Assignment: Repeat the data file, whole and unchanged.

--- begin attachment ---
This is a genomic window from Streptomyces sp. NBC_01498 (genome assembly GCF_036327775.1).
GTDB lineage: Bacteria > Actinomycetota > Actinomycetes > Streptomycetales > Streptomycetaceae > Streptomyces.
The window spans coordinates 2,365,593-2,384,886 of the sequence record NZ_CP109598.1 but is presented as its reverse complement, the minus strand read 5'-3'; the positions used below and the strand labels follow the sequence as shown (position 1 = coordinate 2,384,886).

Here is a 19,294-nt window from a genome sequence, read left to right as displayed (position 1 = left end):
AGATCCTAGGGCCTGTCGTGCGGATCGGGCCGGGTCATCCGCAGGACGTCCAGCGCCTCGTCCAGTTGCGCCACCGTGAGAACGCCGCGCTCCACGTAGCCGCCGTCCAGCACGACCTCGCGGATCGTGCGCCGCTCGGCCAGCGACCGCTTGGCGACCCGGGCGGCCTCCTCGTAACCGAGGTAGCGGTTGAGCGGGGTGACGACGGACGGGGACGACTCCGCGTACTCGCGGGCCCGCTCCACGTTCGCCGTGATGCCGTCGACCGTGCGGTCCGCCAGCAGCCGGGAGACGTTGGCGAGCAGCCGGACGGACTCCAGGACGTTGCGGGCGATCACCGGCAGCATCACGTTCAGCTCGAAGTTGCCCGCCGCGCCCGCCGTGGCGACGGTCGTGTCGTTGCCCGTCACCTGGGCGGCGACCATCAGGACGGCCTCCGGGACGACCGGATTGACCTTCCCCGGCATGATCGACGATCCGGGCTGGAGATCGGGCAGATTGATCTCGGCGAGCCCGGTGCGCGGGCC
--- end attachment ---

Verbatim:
This is a genomic window from Streptomyces sp. NBC_01498 (genome assembly GCF_036327775.1).
GTDB lineage: Bacteria > Actinomycetota > Actinomycetes > Streptomycetales > Streptomycetaceae > Streptomyces.
The window spans coordinates 2,365,593-2,384,886 of the sequence record NZ_CP109598.1 but is presented as its reverse complement, the minus strand read 5'-3'; the positions used below and the strand labels follow the sequence as shown (position 1 = coordinate 2,384,886).

Here is a 19,294-nt window from a genome sequence, read left to right as displayed (position 1 = left end):
AGATCCTAGGGCCTGTCGTGCGGATCGGGCCGGGTCATCCGCAGGACGTCCAGCGCCTCGTCCAGTTGCGCCACCGTGAGAACGCCGCGCTCCACGTAGCCGCCGTCCAGCACGACCTCGCGGATCGTGCGCCGCTCGGCCAGCGACCGCTTGGCGACCCGGGCGGCCTCCTCGTAACCGAGGTAGCGGTTGAGCGGGGTGACGACGGACGGGGACGACTCCGCGTACTCGCGGGCCCGCTCCACGTTCGCCGTGATGCCGTCGACCGTGCGGTCCGCCAGCAGCCGGGAGACGTTGGCGAGCAGCCGGACGGACTCCAGGACGTTGCGGGCGATCACCGGCAGCATCACGTTCAGCTCGAAGTTGCCCGCCGCGCCCGCCGTGGCGACGGTCGTGTCGTTGCCCGTCACCTGGGCGGCGACCATCAGGACGGCCTCCGGGACGACCGGATTGACCTTCCCCGGCATGATCGACGATCCGGGCTGGAGATCGGGCAGATTGATCTCGGCGAGCCCGGTGCGCGGGCC